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9.11.10

Side Notes: Rudolf Barshai Has Died

Rudolf Barshai, the Russian conductor, composer, arranger, and violist has died at the age of 86 in his home in Switzerland. He was a founding member of the Borodin Quartet with which he played for eight years. (Dmitri Shebalin then took over that spot for the next fourty-some years.) Since the Borodin Quartet was the primary interpreter of—and collaborator with—Shostakovich on the latter’s quartets, Barshai got to know the works and the composer well. This should serve him well when he arranged five of the quartets (opp. 49, 73, 83, 110, and 118) as chamber symphonies. The arrangement of the First String Quartet is not included in his recording with the Chamber Orchestra of Europe, but that’s still the version to pick up (if you don’t already have it in Decca’s Concerto & Orchestra Suites box.)

Barshai led his own Moscow Chamber Orchestra (they premiered Shostakovich’s 14th Symphony) but he never held particularly important conducting posts, either in the Soviet Union or after his emigration, in 1977. The closest he came to one were his six years (’82 – ’86) as Principal Conductor of the Bournemouth Symphony Orchestra where Paavo Berglund was one of his predecessors and Litton, Kreizberg, and Alsop among his successors. He guest-conducted much, however, and of course it was often his expertise in Soviet repertoire—especially Shostakovich—that was wanted from him. That led to a complete Shostakovich cycle with the West German Radio Symphony Orchestra at a time when the only other easily available cycle was that of Bernard Haitink with the Concertgebouw. Terrific performances, gripping, gritty interpretations, and an unbeatable price made it an instant classic at a time where only very few recording milestones were still produced. Whenever discussed (as here, or here) it shows that these recordings still hold up well, even though a glut of Shostakovich Cycles (Jansons, Kondrashin, Rostropovich, Caetani, Ashkenazy,Maxim Shostakovich, Kofman, Kitajenko, partly Gergiev, ongoing Vasily Petrenko, Slovak) has been issued and re-issued since 2002 .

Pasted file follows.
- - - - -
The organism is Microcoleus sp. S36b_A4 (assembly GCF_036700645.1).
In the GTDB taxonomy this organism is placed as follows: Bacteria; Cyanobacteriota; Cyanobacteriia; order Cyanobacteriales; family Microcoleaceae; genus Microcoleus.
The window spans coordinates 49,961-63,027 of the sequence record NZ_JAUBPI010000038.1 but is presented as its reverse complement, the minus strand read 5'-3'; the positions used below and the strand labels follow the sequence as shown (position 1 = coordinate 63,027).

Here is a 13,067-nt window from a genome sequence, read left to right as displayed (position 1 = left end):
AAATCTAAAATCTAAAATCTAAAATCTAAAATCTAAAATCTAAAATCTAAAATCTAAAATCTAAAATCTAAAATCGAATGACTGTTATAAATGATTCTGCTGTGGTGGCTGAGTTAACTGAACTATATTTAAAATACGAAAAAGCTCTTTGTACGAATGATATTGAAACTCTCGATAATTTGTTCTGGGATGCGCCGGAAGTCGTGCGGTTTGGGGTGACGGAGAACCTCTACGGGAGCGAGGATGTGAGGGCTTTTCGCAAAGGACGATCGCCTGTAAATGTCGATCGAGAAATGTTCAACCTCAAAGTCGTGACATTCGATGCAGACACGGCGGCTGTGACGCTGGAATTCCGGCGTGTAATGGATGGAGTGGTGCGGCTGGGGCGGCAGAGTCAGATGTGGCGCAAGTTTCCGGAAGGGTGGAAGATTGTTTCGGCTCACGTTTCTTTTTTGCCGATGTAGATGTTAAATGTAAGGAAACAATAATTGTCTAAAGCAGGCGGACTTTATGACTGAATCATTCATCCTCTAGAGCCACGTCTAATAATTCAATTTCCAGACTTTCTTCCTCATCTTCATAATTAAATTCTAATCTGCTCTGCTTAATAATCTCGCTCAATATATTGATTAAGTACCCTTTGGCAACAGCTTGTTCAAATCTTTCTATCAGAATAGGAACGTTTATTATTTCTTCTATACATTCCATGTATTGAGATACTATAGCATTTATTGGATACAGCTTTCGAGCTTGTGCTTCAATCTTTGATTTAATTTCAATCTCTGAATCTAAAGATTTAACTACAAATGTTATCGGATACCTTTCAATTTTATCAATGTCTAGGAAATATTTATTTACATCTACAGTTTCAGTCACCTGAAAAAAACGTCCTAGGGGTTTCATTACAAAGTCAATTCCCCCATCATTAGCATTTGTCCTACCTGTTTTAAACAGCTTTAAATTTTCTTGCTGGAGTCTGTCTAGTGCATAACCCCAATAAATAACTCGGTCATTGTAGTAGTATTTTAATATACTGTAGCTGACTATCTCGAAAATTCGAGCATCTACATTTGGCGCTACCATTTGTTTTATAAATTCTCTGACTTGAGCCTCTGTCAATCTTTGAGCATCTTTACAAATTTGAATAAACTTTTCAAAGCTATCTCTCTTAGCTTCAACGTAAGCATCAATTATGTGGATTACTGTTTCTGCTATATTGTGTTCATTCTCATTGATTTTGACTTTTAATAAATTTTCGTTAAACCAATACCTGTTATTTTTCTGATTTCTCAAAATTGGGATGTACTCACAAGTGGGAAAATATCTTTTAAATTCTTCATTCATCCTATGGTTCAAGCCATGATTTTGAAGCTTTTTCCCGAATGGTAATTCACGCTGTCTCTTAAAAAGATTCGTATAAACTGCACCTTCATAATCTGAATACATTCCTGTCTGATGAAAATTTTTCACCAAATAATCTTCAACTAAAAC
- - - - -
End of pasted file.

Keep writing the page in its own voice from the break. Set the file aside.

Mahlerians noticed Barshai when he released a Fifth with the Young German Philharmonic on a very obscure label that was hyped to receive cult-status. What made that Fifth so very appealing afterwards was its coupling on Brilliant Classics with a tremendous—in fact my favorite—complete version of the Mahler Tenth… Barshai’s own version. I think it was among the obituaries (Globe & Mail, The Telegraph) that I’ve read that version described as sounding like Shostakovich’s might have, had the latter agreed to do it. It’s a good description and it’s good news that both, the Tenth and the Fifth, are now available again on Brilliant. Both are worth picking up; both are worthy to remember Barshai by.

When Rudolf Barshai died on November 2nd, he was apparently working on an orchestration of Bach’s Art of the Fugue*. What I don’t know is whether he died during the orchestration of Contrapunctus XIV

[* See comment]

3 comments:

Anonymous said...

Barshai played viola for the Mozart Sinfonia Concertante K.364 with Menuhin and the Bath Festival on EMI
-the best EVER!

jfl said...

I have that recording somewhere... Unfortunately not nearby, or else I'd pull it out and listen to it remembering Barshai. The photo 'beneath' the very first link in this piece will lead to a photo of the two together, at Bath.

Anonymous said...

Barshai completed the arrangement of The Art of Fugue a day before being admitted to the hospital for observation in September.